Without more, the Court cannot find that Defendant violated Rule 26, or that Rule 37 sanctions should now be applied to preclude Mr. Sall's declaration.[7] Because Plaintiff has had an opportunity to reply to Defendant's opposition and to Mr. Sall's declaration in support thereof, Plaintiff does not appear to have suffered any prejudice. ( See Pl.'s Reply. ) Therefore, in light of the above, the Court DENIES Plaintiff's objection to and motion to strike Mr. Sall's declaration.

B. Reasonableness of Fees in Relation to Results Obtained

That a plaintiff is deemed a "prevailing party" for the purposes of a fee-shifting provision says little about the reasonableness of the fees sought. See Hensley, 461 U.S. at 424. In Hensley, the Supreme Court set forth various standards that "are generally applicable in all cases in which Congress has authorized an award of fees to a prevailing party.'" Id. at 433 n.7. One such standard requires courts to "focus on the significance of the overall relief obtained by the plaintiff in relation to the hours reasonably expended on the litigation." Id. at 435. The Court further emphasized this point in holding that "the extent of a plaintiff's success is a crucial factor that the district courts should consider carefully in determining the amount of fees to be awarded." Id. at 438 n.14. If a plaintiff achieves only partial or limited success, the lodestar figure "may be an excessive amount." Id. at 436.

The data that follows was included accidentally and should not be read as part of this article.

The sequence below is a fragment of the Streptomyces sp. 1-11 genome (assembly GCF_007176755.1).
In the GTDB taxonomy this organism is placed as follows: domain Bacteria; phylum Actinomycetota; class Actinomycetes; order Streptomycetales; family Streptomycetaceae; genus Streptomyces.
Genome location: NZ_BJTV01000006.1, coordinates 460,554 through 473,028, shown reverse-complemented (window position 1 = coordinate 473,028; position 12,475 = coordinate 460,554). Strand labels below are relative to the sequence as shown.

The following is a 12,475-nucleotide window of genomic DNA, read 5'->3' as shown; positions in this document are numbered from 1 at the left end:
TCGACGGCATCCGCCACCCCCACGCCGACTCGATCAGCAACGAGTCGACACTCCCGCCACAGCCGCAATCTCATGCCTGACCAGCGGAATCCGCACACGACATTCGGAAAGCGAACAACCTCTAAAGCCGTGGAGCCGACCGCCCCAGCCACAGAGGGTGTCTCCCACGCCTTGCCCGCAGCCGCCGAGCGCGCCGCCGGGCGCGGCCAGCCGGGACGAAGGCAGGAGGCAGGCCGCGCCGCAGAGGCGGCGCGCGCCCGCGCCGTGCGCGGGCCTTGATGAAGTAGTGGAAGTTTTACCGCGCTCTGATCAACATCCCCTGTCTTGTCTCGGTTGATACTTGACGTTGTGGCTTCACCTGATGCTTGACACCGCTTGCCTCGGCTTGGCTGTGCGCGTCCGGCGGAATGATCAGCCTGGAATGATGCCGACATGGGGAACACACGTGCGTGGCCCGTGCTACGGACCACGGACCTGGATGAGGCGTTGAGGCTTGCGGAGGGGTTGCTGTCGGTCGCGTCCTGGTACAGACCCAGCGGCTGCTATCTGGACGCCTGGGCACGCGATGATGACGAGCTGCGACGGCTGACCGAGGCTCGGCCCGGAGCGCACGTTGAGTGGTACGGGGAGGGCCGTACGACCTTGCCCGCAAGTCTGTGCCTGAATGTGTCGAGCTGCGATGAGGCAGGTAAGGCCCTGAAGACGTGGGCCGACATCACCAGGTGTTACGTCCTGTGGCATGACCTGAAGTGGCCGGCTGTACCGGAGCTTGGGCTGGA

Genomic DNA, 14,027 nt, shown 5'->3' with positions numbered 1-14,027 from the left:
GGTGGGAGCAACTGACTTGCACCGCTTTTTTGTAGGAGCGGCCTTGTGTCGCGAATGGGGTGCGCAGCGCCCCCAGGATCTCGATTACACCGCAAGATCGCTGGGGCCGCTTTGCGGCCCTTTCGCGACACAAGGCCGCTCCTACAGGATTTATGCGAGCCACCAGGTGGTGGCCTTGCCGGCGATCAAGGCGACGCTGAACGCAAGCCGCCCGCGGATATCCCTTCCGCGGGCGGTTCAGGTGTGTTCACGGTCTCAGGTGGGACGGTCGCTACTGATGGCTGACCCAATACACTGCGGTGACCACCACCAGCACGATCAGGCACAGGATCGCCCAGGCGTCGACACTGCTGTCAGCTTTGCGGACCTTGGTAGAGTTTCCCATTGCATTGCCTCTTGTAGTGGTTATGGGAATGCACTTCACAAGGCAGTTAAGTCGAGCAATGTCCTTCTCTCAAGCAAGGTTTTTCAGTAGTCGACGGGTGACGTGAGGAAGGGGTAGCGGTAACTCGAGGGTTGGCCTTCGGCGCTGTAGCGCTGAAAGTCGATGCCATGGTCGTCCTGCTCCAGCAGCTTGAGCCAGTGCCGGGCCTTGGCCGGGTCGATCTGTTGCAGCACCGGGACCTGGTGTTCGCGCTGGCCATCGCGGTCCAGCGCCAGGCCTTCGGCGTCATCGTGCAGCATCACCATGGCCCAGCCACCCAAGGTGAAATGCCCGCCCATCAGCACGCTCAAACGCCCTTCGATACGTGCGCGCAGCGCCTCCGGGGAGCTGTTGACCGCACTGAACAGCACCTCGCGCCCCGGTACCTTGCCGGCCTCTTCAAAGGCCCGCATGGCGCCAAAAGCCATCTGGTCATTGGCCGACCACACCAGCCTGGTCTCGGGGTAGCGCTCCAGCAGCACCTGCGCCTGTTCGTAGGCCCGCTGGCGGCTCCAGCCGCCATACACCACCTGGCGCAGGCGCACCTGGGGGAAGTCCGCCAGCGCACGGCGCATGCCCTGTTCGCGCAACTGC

Defendant contends that Plaintiff's attorneys achieved only limited success in pursuing Plaintiff's claims. In support of this argument, Defendant cites a number of cases and points to the fact that "Plaintiff only received $40, 000 in settlement for her claims." ( See Def.'s Opp'n 10:6-9.) Accordingly, Defendant concludes that the fees sought are not commensurate with the extent of Plaintiff's success. ( See id. at 9:1-10:9.) Plaintiff, on the other hand, contends that the parties' settlement agreement represents the relief she sought in her complaint. ( Pl.'s Reply 2:8-10.) She claims that her attorneys obtained "significant" and "excellent" results, as opposed to merely partial or limited success. ( See Mem. P&A ISO Pl.'s Mot. Fees 8:4-26; Pl.'s Reply 2:3-4.) Thus, Plaintiff avers that the quantity of time spent on her case, measured against the results obtained, was reasonable. ( Id. at 8:24-26.)